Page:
NZ earthquake: How to claim on your insurance

The quake caused extensive damage to Rickard Bicknell's kitchen (dickbicknell/Twitter)
The quake caused extensive damage to Rickard Bicknell's kitchen (dickbicknell/Twitter)

The Insurance Council has issued advice for people impacted by Monday morning's earthquakes.

It says they should contact both their own insurance company and the Earthquake Commission (EQC).

Insurance Council chief executive Tim Grafton says "people's first priority will be to make sure their loved ones are safe and out of harm's way".

"If people need to take urgent action to make their home safe, secure, weather-tight and sanitary, they should also record any remedial work done and take photographs."

This is also the advice from EQC.

EQC says the priority is to get essential services, like toilets and water systems, repaired. It says people should keep records of everything the repairer replaces (and keep a copy of the bill).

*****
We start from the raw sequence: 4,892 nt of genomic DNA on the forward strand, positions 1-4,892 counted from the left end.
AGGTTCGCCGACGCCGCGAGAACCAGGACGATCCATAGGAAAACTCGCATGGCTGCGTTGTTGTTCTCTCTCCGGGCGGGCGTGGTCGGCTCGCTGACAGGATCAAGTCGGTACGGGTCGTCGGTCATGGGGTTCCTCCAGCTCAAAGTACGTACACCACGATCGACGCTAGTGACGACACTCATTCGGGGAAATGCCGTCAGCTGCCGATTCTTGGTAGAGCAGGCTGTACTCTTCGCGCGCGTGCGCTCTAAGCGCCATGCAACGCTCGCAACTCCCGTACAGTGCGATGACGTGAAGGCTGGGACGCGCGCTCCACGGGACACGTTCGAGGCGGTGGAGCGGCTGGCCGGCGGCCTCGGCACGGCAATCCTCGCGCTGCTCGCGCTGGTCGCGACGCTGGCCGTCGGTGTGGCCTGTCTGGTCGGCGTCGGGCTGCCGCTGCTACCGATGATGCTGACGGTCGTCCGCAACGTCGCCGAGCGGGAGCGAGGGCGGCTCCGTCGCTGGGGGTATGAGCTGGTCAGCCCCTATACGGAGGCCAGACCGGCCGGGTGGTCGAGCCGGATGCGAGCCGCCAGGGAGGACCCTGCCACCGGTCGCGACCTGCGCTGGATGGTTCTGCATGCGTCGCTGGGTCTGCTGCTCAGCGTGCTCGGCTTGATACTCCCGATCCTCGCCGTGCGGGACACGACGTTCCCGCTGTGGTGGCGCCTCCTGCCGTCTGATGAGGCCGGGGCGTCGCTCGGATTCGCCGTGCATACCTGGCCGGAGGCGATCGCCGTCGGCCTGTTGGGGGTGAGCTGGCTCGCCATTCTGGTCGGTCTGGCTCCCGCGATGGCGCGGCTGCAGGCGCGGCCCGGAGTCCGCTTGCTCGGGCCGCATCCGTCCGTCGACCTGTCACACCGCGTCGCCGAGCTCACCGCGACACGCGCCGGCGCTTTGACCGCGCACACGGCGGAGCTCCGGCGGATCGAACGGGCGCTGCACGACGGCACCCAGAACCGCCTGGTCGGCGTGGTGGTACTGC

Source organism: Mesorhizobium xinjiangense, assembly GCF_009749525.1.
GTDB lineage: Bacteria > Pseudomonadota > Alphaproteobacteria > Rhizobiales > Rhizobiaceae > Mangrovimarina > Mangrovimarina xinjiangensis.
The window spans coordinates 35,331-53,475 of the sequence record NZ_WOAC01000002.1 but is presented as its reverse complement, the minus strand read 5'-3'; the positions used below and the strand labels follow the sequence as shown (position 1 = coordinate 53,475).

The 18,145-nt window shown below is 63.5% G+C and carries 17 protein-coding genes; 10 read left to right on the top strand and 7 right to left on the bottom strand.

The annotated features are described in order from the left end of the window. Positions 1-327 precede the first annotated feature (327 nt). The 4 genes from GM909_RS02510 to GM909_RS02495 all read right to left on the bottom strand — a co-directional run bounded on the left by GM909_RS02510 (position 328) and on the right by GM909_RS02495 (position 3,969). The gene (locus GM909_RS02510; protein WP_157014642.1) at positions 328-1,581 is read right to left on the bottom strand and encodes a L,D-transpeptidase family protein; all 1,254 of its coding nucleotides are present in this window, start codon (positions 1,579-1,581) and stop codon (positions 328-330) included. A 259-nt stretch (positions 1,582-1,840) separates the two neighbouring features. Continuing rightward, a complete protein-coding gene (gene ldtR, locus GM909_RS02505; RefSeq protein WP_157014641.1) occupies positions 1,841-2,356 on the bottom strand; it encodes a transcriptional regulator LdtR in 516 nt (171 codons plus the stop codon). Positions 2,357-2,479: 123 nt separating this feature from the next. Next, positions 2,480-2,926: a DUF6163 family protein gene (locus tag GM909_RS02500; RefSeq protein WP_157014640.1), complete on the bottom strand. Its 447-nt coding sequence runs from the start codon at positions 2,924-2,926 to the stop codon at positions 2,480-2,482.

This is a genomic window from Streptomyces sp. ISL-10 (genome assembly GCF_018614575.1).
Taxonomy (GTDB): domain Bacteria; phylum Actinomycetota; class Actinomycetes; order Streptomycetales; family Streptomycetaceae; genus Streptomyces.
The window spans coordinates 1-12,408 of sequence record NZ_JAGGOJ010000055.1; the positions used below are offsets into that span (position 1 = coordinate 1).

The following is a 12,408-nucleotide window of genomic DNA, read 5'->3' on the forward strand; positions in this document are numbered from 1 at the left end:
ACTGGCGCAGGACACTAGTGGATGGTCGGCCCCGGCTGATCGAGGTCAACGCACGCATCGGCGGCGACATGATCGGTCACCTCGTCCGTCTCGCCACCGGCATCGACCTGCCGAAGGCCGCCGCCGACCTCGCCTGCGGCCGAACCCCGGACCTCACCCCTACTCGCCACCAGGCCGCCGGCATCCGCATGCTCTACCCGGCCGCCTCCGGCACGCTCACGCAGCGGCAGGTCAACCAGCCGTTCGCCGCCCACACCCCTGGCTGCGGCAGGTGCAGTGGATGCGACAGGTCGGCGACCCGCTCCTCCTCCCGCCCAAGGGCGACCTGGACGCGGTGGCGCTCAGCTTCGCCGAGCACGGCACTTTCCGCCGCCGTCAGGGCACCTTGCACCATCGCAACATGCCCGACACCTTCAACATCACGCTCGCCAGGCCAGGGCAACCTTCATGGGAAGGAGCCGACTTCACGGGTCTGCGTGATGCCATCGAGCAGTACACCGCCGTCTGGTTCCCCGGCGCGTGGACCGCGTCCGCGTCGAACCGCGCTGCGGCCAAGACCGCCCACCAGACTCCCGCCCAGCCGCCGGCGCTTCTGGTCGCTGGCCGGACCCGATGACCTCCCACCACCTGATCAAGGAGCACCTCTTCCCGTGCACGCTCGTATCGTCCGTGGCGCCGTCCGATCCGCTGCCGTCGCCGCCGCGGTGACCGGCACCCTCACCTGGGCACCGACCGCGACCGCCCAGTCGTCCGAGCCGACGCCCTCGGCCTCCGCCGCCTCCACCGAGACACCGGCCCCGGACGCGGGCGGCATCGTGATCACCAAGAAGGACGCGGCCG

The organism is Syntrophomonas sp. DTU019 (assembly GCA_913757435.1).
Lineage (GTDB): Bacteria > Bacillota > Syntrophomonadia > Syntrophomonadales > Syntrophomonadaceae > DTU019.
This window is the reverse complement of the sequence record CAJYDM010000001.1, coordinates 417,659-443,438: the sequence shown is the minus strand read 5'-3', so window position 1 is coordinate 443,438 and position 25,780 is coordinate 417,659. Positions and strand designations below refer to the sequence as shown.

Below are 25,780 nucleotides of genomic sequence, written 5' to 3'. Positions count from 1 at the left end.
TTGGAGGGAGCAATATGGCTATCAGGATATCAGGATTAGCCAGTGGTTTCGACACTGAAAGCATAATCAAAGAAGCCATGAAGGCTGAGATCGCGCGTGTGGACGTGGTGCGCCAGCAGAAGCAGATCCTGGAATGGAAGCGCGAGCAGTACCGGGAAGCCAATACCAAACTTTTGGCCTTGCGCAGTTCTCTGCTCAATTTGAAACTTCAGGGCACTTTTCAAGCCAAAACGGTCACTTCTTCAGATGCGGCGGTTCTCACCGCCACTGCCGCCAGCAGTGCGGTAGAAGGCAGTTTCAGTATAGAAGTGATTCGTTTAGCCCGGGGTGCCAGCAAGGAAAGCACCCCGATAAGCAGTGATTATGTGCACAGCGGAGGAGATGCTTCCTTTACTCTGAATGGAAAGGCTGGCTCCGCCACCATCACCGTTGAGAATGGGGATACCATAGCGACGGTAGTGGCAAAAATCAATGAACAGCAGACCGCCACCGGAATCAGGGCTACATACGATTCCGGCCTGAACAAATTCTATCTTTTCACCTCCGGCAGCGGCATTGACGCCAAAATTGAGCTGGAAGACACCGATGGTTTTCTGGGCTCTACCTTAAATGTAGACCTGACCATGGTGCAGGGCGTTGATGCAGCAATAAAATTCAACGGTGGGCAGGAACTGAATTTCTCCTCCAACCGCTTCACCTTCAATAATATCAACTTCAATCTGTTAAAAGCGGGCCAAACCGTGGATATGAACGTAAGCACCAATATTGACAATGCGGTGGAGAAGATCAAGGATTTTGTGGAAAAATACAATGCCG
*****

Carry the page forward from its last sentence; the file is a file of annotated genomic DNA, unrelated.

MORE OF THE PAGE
It recommends taking photos of the damage before moving or replacing anyhting, if possible.

You should clean up spillages and broken crokery and glass. But the Insurance Council says you should not throw these items away yet.

However you shoud get rid of perishables, like ruined or defrosted food.

EQC says that you will then need to make a claim for reimbursement of your urgent repairs. The cost will then be deducted from any total amount that is owed to you by EQC.

EQC provides natural disaster insurance for residential homes, land and contents.

But to qualify you must have home and/or contents insurance.

More details can be found on the EQC website.

Many people also have a "top-up" provision in their policy - that means they are eligible for additional coverage from their insurance company for their house and/or contents.

A survey released on Monday by Warehouse Money found many younger people who are renting do not have contents insurance.

The survey found that among 18-29-year-old renters, 43 percent said they did not have contents insurance.